Having a warm meal before tucking into your sleeping bag at night and the option to have a hot breakfast in the morning is something that many campers and backpackers consider to be essential. As with any outdoor gear, there are a huge number of products to choose from and it can be difficult knowing what to pick when you’re starting out. We’re going to take a look into the different stove and cookset options available that cover a range of budget options.
First things first. The instrument you will need to heat your food. It comes in many shapes and forms, each with their own pros and cons. The year round camper might gradually build up a small collection of stoves to suit the ever changing weather they will have to contend with, but to start off with, you probably just need the one.
The most common stove you’re likely to encounter is a canister stove. These are gas stoves that often use an Isobutane and Propane mix. They generally screw onto the top of the fuel canister and have fold out pot supports. Both the stoves and the fuel are readily available in any camp store and like any gear item, come in a variety of prices.
- Very easy to use
- Lightweight stove
- A fuel canister lasts a long time
- Needs a windshield for optimal fuel efficiency
- The gas canister adds significant extra weight
- Very loud
Campingaz Bleuet Micro
Cheap and cheerful, this is not the lightest stove of it’s kind by any means, but if your budget is minimal then it’ll do the trick.
Best Weight for Price
Alpkit Kraku Ultra Compact
Alpkit suggests that this might be the lightest camping stove in the world, coming in at 45g. Alpkit are a British company much loved by the hikers and campers of the UK.
The One that Everyone Owns
MSR Pocket Rocket
There’s a good reason this little beastie is so common on the trails. 73g and a very well made, lightweight bit of kit that won’t dissapoint.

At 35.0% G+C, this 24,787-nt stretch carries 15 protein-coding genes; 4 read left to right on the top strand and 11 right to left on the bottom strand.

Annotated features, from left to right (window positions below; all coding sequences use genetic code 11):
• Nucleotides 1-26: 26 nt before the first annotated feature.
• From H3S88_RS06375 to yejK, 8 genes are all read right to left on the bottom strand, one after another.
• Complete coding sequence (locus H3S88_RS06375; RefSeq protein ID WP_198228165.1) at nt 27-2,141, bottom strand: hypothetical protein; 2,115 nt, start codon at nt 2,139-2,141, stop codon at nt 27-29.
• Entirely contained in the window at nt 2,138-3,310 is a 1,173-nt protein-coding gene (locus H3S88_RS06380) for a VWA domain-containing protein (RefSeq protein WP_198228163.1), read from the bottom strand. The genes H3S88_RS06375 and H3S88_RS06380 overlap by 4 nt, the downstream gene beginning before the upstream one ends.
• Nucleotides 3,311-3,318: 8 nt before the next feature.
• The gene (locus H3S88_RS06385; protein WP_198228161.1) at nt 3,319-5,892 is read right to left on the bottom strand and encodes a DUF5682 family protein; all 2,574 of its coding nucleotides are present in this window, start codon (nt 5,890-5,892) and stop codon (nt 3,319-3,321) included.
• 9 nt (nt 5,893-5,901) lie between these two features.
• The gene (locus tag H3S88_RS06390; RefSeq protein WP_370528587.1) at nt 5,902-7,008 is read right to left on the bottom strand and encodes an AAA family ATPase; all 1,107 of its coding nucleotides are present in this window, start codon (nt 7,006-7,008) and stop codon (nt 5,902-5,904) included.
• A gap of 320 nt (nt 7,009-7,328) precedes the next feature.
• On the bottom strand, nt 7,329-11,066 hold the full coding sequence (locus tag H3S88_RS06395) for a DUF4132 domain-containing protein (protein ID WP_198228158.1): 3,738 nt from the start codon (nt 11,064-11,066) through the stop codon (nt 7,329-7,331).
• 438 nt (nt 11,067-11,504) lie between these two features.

Vango Compact Gas Stove: £17.00
OEX Etna Mini Stove: £26.00
The other fairly common type of stove you’re likely to come across is the alcohol burner. This type of stove needs a bit more figuring out than the canister gas stove, but overall provides a more compact set up. You can make homemade alcohol burners out of drinks cans and many people do make their own for the ultimate cost and weight saving. Several different designs are available on the market, but we’ll take a look at the most common one.
A more complicated option in a sense, but a versatile bit of kit to have in the arsenal. The fuel can be purchased cheaply as methylated spirits from hardware stores. The burners can get through fuel very quickly so only really ideal for one to two day trips.
- Fuel is very cheap
- Compact system
- Robust and maintainence free
- Requires purchase of a pot support
- Slower and more inefficient to heat
- Easily affected by the wind
- Most don’t have a flame adjuster
- Requires some practice and experience to use effectively
Yellowstone Copper Spirit Burner
RRP: £6.99 – £11.98
A solid little piece of kit for very little cost. Doesn’t come with a pot support but these can be picked up cheaply.
The Old Classic
Trangia Spirit Burner
The burner that most burners are based off. A very sturdy piece of gear that will be sure to last decades.
The All in One
This little set up is an all in one burner, windshield and pot support, so no need to worry about buying extra bits of kit once you’ve bought your burner.
For your wind shield and/or pot support, the simplest option would simply be to use a piece of folded kitchen foil as an inexpensive windshield, then pick up a simple pot support such as the one linked below to sit on top of your burner.
Be sure to practice lighting your spirit burner before taking it out on a camp. Matches are the easiest and most reliable method of lighting.
Pots and Pans
This part of the cook system is easier to get started with. There are lots of options available but if you’re on a very tight budget you can literally pick up a couple of mess tins from any generic outdoor shop for under £10. They aren’t the lightest ot the nicest piece of kit, but they’ll get the job done.
If you’ve got a bit more cash to spare then grabbing a one person cook set can be done for under £25.
If you want a frying pay for a morning fry up then that can be added to the kit for little extra cost, such as the OEX Frysta linked below.
Thank you for reading! I hope this can be of some use to you on your journey to explore and enjoy the outdoors. Be sure to check out our other gear reviews and outdoor adventures!
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